SIOUX FALLS, SD (KELO) — A longtime holiday tradition is lighting up the night at Augustana University, once again. This week marked the 30th year that the school threw the switch on a display that highlights a massive landmark on campus. This mammoth project, for three decades, has cast a prehistoric glow onto the holiday season.

Augustana University is plugged into Christmases past, and beyond, turning this life-size statue of a 13-thousand-year-old Columbian mammoth into a Christmas tree, with tusks.

“It just seems like it’s another one of those points of light that people can drive by and hopefully enjoy,” Augustana University Archeology Lab Director Adrien Hannus said.

The sculpture is modeled after an actual adult mammoth Archeology Lab Director Adrien Hannus unearthed in the Badlands, back in the 1980’s.

“And it turned out that adult stood a little over 14-foot at the front shoulder which made it one of the larger mammoths of a Columbian mammoth that we know of,” Hannus said.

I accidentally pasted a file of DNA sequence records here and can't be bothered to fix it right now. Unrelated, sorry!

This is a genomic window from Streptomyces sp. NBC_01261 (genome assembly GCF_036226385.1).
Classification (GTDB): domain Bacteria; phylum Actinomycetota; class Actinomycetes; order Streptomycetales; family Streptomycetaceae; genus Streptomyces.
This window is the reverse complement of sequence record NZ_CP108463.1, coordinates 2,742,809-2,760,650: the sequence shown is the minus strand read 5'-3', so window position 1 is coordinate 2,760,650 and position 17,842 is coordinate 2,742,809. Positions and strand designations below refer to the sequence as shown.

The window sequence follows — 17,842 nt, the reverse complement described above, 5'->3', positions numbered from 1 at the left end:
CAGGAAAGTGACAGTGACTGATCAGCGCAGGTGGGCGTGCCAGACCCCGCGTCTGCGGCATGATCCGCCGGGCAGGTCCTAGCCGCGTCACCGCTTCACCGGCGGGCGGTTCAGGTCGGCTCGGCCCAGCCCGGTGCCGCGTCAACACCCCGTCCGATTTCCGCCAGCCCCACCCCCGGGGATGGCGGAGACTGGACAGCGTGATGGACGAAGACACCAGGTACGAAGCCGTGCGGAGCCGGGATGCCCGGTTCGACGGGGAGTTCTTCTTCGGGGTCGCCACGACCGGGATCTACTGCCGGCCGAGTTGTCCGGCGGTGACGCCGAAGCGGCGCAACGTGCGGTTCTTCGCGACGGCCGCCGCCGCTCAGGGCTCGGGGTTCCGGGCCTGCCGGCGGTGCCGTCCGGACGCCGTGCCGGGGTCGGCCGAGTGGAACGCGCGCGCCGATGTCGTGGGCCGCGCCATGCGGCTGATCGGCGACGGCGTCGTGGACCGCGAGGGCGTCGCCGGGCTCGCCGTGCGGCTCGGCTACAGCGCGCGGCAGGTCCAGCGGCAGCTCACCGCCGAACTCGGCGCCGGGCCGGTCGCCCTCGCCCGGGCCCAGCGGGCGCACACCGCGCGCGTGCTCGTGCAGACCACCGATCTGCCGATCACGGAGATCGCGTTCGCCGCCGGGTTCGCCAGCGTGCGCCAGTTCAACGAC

Eugene Anderson welded steel plates together to help Hannus create the mammoth sculpture in 1991.

“I like to work in my shop, but this is certainly the biggest thing I’ve ever built, outside of some buildings,” Anderson said.

Augustana students strung up around 10-thousand lights to illuminate the mammoth. It took them around three hours to finish the project.

“Every time I drive by in the car, I always look for the mammoth that’s lit up because it’s one of my favorite parts of Christmas, honestly,” Augustana Anthropology major Tori Brandt said.

It’s been thousands of years since the mammoth roamed the earth. But lighting this steel statue has brought the campus and the community together for the past thirty years, to ensure the holiday spirit of giving never goes extinct.

“Over the years, I’ve seen it as a gift from me to the campus and to the public here in Sioux Falls,” Hannus said.

The actual bones of the mammoth are kept at the South Dakota School of Mines in Rapid City.

The mammoth sculpture is located in front of Augustana’s Archeology Lab annex, on the northwest side of campus.